Different season, same story with Ravens' confusing play-calling

September 16, 2012|Mike Preston

PHILADELPHIA — — Here they go again.

The greatest fear about this new, no-huddle offense returned in the Ravens 24-23 loss to the Philadelphia Eagles at Lincoln Financial Field on Sunday .

I thought the Ravens were past this stage about questionable play calling. The Ravens had a new quarterback coach in Jim Caldwell. Quarterback Joe Flacco was playing well. Star running back Ray Rice wasn't complaining about his share of touches and the new offense was humming.

And then came Sunday ...

Oh my, we're still looking for Rice.

Did he have a cold or virus? The entire offense was a no-show in the second half against Philadelphia, and when that happens, the Ravens should go back to old reliable.

It should have been Rice time.

After Sunday's loss, fingers could be pointed at Flacco's poor second half performance to the ineptness of the officials to a Ravens defense which allowed 486 yards of total offense.

But it was the offensive play calling that was the most disappointing, especially on the Ravens' last series. Trailing 24-23 and faced with third-and-1 at their own 46 with 57 seconds and two timeouts remaining, Flacco overthrew tight end Dennis Pitta in the left flat..

On the next play, Flacco overthrew Rice in the right flat. Game over.

At that point, you'd figure the Ravens would have pounded Rice for a yard, gotten the first down and called a timeout to allow the team to regroup either on third or fourth down.

It just made so much sense because at that point Flacco was cold and the Eagles were mugging the receivers. Plus, another 20 yards, and the Ravens would have been in the range of rookie kicker Justin Tucker, who had already converted field goals of 56, 51 and 48 yards.

"We ran the ball a lot in the second half, the last two plays of the game, ummm, we thought about running the ball yeah, but we thought we had some good calls. I think that's fair," said Ravens head coach John Harbaugh in questioning the play selection."You could have called a draw or something there, but you know they were bringing some heat and they were hugging the backs too, you know I mean, it was man coverage, so it would have been hit or miss.

"We tried some draws, we tried some traps and even some passing situations, some second and longs and we really weren't hitting that stuff either."

Rice said: "There were sometimes that we were third-and-short and I would have loved to see our fullback get some more calls. We have a great fullback in Vonta Leach and he can get us first downs."

Ok, give it to Rice, Leach, whatever, just run the ball and get a first down. We don't know who to blame anymore with the play calling. Flacco said those plays were sent in from the sidelines (offensive coordinator Cam Cameron), but with this no-huddle offense Flacco is supposed to have the liberty to change the play.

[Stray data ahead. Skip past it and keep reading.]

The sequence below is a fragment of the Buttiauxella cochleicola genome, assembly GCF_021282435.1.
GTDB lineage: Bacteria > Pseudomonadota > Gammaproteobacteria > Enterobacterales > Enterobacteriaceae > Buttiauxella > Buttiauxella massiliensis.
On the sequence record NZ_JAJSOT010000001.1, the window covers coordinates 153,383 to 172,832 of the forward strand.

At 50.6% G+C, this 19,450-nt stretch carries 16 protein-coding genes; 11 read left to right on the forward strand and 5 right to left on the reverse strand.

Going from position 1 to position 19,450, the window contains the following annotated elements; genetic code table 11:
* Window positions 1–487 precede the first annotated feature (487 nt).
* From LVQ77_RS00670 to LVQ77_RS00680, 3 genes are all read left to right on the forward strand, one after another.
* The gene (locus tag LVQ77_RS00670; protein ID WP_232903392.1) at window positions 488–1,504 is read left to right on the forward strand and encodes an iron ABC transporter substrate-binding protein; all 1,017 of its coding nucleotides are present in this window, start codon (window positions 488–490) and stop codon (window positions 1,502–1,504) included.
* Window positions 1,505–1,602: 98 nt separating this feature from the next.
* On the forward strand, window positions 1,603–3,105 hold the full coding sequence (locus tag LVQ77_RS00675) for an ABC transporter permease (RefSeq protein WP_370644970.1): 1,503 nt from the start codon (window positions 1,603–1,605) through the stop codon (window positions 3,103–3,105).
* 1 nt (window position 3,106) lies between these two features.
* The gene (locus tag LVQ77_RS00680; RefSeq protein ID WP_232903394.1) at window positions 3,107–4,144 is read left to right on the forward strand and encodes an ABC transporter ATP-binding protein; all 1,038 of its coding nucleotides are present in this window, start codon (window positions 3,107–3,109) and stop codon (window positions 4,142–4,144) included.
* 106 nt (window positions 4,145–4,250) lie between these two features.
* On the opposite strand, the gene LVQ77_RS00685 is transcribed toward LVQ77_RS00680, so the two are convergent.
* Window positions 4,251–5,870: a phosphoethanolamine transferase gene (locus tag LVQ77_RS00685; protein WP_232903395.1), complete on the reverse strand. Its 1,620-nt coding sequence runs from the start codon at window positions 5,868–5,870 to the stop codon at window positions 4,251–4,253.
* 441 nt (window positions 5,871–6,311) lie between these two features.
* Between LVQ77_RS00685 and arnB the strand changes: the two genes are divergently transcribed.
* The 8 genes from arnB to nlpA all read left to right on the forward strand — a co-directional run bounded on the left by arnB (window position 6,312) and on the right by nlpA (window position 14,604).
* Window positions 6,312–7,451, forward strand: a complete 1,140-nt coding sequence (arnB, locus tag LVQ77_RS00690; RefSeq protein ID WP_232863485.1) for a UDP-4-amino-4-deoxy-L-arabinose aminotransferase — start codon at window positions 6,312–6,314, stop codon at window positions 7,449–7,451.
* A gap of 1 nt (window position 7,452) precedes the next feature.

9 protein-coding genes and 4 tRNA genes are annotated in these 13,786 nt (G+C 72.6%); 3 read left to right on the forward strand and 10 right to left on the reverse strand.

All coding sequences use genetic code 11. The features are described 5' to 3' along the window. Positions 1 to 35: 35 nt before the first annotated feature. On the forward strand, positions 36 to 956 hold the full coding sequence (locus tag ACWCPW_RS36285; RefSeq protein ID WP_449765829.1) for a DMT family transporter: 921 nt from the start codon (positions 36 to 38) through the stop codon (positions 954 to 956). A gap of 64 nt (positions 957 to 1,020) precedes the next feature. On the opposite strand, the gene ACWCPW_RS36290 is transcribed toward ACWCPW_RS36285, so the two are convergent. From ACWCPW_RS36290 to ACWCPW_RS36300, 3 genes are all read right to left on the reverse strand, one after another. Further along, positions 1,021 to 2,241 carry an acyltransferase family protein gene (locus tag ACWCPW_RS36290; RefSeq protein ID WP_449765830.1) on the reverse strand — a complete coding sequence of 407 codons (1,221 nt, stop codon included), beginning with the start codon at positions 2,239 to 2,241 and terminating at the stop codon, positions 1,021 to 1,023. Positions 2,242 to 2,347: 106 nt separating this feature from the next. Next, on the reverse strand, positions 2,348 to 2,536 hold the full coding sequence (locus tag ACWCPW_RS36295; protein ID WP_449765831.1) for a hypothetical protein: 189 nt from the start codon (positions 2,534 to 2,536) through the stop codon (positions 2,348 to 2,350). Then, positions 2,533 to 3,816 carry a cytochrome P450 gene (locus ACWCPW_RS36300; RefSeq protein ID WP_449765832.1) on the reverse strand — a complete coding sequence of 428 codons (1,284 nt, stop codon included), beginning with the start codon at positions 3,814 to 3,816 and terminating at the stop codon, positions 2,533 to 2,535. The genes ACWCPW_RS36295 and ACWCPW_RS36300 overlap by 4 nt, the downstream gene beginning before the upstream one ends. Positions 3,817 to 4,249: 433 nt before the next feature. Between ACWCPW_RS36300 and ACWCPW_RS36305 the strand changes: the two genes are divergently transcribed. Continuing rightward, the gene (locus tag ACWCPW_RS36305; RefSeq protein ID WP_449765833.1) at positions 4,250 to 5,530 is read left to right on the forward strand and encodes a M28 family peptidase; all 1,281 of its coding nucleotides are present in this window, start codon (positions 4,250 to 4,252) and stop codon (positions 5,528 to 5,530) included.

Somebody should have called them off.

"Yeah, we had them sent in and we just didn't execute them," Flacco said.

But those two plays were just the end of a dismal performance in the last two quarters. Going into the half, the Ravens were leading 17-7, and everything was working well.

Flacco was 14 of 17 for 92 yards in passing and Rice had rushed seven times for 78 yards including one run of 43. At times, Rice made Philadelphia look as if the Eagles didn't have a middle linebacker.

More importantly, the Ravens had decent balance of 17 passes and 10 runs. And then Cameron and Flacco went pass happy to open the third quarter.

On the Ravens first eight offensive plays of the second half, they threw eight straight passes. Rice didn't run the ball until there was 5 minutes and 30 seconds left in the third period.

The Ravens went three and out on three of four offensive series in the third quarter, and the other ended in a Flacco interception which eventually resulted in an Eagles touchdown.

"In the second half, they did a good job of not allowing us to get in the rhythm and forcing us to punt the ball and we didn't do a good job of combating it," Flacco said.

In other words, the Eagles made adjustments and the Ravens didn't. Philadelphia cornerbacks started pressing up and jamming the Ravens receivers at the line of scrimmage, and they couldn't escape cleanly.

The only receiver that consistently got open in the second half was Pitta, and Flacco locked on him too much.

Maybe we were expecting too much.

Maybe we all became too giddy about the offense after the preseason and last week's opener against Cincinnati. Flacco was near flawless during that time, and everything seemed to flow well.

It appeared as though the Ravens had overcome the growing pains of an offense as far as being balanced and the run versus pass ratio. You felt that the coaching staff and Flacco would control the pace and feel the pulse of a game.

Flacco said he suffered a slight rib injury on the first play of the second half and it might have affected him. Regardless if it was the injury or the Eagles pass rush, the Ravens should have been able to counter both.

They didn't.

The Eagles have an aggressive defense, and it is only the second game of the season, way too early to determine the identity of this offense and how this will play out.

But it's disappointing that this team doesn't know when and how to use Rice. I thought they were past this stage.

Until Sunday.

mike.preston@baltsun.com

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